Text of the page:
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I Won’t Grup


Just when you thought it was safe to come out of your pigeonhole, yet another sweeping, all-encompassing societal adjective has been added to the list beneath yuppie, dink, Gen-Xer and David Brooks’ “bobo.”
I was just wondering, did we need another sweeping, all-encompassing societal adjective?
Adam Sternbergh writes in New York magazine about “grups,” what he describes as an “ascendant breed of grown-up who has redefined adulthood as we once knew it and killed off the generation gap.” (The name, my fellow geeks will remember, comes from the Star Trek episode about a planet inhabited only by children and no “gr-ups.”)
In actuality, though, the reason the generation gap doesn’t exist for Sternbergh’s grups is the age requirement seems to include just about everyone. Everyone, that is, with abundant purchasing power. There seems to be three things that are required for one to achieve…er…grup-dom, if you will. Your clothing must look similar to a teenager’s but you must pay exorbitant prices for it, you must be interested in the same pop culture (i.e., buy into the merchandising thereof) as a teenager, and never get an office job requiring a suit.
That’s it! Here’s your hat! Here’s your ears! You’re an hon-or-ar-eeeeeee…..
No Baby Boomer references allowed, not even Mickey Mouse Club songs. It’s only cutting edge, hip cultural pop allowed. But you can be a baby boomer and a grup. You can also be in your 20s and a grup. You can eliminate the generation gap by declaring it all one, big generation.
The thing about sweeping, all-encompassing societal adjectives is that they’re just, sort of, well…demeaning. Yuppies didn’t like being called yuppies. In fact, I never met a yuppie who admitted to being a yuppie. These are the kind of terms you can see the owner of a used car dealership using to describe to his plaid suit-clad saleman who his target client should be: “Sell the minivans to the yuppie moms and save the sports cars for the dinks.”
I’m guessing that Sternbergh was looking around at his peers, noticed they had some things in common, decided that was deserving of a name and searched out people who fit his criteria. I somehow doubt he traveled very far out of his own social sphere. He doesn’t seem to have any statistical data to support his claim that the number of Grups constitutes a “phenomenon.” In doing the same “statistical research,” I could not find a single person I knew who was willing to spend $200 on a haircut.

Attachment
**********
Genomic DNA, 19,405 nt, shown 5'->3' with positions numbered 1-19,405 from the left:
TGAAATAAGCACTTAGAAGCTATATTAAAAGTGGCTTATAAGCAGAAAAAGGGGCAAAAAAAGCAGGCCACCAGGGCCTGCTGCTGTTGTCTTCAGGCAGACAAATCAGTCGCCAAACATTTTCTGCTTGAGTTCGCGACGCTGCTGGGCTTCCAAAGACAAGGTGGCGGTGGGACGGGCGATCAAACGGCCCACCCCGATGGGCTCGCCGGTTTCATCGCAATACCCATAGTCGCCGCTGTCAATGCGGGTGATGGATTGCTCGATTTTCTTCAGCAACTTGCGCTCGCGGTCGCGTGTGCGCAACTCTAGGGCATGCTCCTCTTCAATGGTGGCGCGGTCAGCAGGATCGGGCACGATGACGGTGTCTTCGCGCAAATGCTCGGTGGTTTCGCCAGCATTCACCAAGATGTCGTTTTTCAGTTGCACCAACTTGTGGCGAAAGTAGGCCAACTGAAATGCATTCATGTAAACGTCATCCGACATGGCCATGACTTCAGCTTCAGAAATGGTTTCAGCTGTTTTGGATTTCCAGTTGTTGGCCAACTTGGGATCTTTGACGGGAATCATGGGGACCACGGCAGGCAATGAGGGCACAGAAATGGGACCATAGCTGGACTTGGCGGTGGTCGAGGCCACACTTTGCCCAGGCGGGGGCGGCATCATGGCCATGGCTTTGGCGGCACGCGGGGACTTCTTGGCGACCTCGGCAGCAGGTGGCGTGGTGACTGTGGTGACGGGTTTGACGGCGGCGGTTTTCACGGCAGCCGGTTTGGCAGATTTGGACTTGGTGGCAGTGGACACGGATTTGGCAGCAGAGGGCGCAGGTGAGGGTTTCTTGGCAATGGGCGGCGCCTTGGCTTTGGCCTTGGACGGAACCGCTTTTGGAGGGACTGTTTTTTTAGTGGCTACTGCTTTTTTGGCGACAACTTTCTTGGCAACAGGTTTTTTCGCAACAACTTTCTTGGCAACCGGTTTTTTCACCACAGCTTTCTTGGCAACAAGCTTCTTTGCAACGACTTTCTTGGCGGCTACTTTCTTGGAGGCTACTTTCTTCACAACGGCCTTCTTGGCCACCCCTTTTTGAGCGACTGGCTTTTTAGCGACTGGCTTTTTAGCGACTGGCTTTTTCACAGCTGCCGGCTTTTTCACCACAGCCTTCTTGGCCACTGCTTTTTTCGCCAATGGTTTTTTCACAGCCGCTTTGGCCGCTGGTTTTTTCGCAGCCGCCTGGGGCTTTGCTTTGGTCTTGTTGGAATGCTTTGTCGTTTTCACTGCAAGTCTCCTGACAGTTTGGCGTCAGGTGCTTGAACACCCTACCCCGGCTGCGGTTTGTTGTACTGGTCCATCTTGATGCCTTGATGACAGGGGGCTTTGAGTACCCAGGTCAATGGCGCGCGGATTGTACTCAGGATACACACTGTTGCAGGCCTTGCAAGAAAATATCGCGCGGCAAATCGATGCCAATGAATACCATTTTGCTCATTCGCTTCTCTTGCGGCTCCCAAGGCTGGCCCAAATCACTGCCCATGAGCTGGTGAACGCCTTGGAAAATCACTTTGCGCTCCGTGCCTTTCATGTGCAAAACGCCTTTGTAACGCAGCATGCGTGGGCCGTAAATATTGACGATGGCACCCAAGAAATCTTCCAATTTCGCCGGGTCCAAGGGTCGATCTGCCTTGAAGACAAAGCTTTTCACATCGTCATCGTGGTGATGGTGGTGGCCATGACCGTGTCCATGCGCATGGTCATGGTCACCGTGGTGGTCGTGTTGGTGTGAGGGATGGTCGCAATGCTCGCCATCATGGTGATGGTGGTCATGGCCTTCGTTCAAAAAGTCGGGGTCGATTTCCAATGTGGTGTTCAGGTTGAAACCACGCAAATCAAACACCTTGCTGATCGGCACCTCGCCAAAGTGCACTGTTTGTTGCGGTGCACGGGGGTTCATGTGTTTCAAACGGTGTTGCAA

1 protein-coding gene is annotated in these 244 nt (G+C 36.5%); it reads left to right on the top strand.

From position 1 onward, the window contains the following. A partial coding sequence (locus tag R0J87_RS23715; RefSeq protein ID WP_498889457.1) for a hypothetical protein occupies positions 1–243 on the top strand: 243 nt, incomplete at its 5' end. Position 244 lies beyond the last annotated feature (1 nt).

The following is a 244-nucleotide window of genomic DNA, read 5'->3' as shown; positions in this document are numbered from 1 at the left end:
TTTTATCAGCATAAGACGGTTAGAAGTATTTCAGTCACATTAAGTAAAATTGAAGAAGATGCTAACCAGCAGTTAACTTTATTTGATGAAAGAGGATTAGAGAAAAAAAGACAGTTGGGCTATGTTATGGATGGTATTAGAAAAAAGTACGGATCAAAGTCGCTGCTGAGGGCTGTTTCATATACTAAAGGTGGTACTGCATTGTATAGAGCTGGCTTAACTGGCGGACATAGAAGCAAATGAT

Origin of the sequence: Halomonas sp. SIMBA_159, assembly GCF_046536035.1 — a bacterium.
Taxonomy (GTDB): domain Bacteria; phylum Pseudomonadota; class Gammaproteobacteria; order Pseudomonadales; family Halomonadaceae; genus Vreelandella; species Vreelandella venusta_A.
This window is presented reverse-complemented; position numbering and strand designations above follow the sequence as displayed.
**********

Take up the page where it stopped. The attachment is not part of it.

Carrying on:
Sternbergh uses as an example the success of a clothing manufacturer who admits his $450 tattered jeans “if you wear them for a month will disintegrate.” Well, we didn’t need a new sweeping, all-encompassing societal adjective for someone who would buy that, did we? Wouldn’t the good old-fashioned term “idiot” do in this case? (Does this bring the story of the Emperor’s New Clothes in mind to anyone else but me?)
Also in my “statistical research,” no one wanted to listen to their teenager’s music, spend $600 on a tote bag or bring their toddler to a bar with them.

The only trend I would agree with him on is that entrepreneurship is growing. But rather than this being the result of some kind of Grup manifesto, I think it’s more due to the fact that more corporations are downsizing their payroll and farming projects out to consultants and small firms. This is not some exotic new breed of human who just figured out that there is more to life than working yourself to death. This is the old breed of human who came to the same conclusion as Arthur Miller in 1949 and Evan S. Connell in 1969, to name but a few.
Every generation has its segment that doesn’t want to grow up. In my neighborhood you’d see the occasional father drive home in a brand new red two-seater convertible and there was always the mother who insisted on wearing a bikini in spite of the tell-tale navel line. But to be honest, they were kind of creepy, especially the bikini thing.
What all this leads to is that apparently Sternbergh and his friends have only just figured out that happiness can be found by pursuing your passion and this, he feels, is what separates them (the Grups) from their parents (“by-the-book adults”). That would be the parents that worked the “carrot and stick jobs” to afford the college tuitions for their future Grup sons and daughters so they would be able to make the kind of money to make the kind of choices that enable them to pursue their passions. Their parents, obviously, didn’t know this because, after all, they had not achieved the level of consciousness that the Grups have.
In 1922 Sinclair Lewis wrote the novel Babbitt, a disconcerting indictment of middle class drudgery, in which the title character ultimately advises his son to follow his passion. Babbitt, Dude, you cool Grupster!

Share  Posted by Jeanne Jackson at 5:02 PM | Permalink

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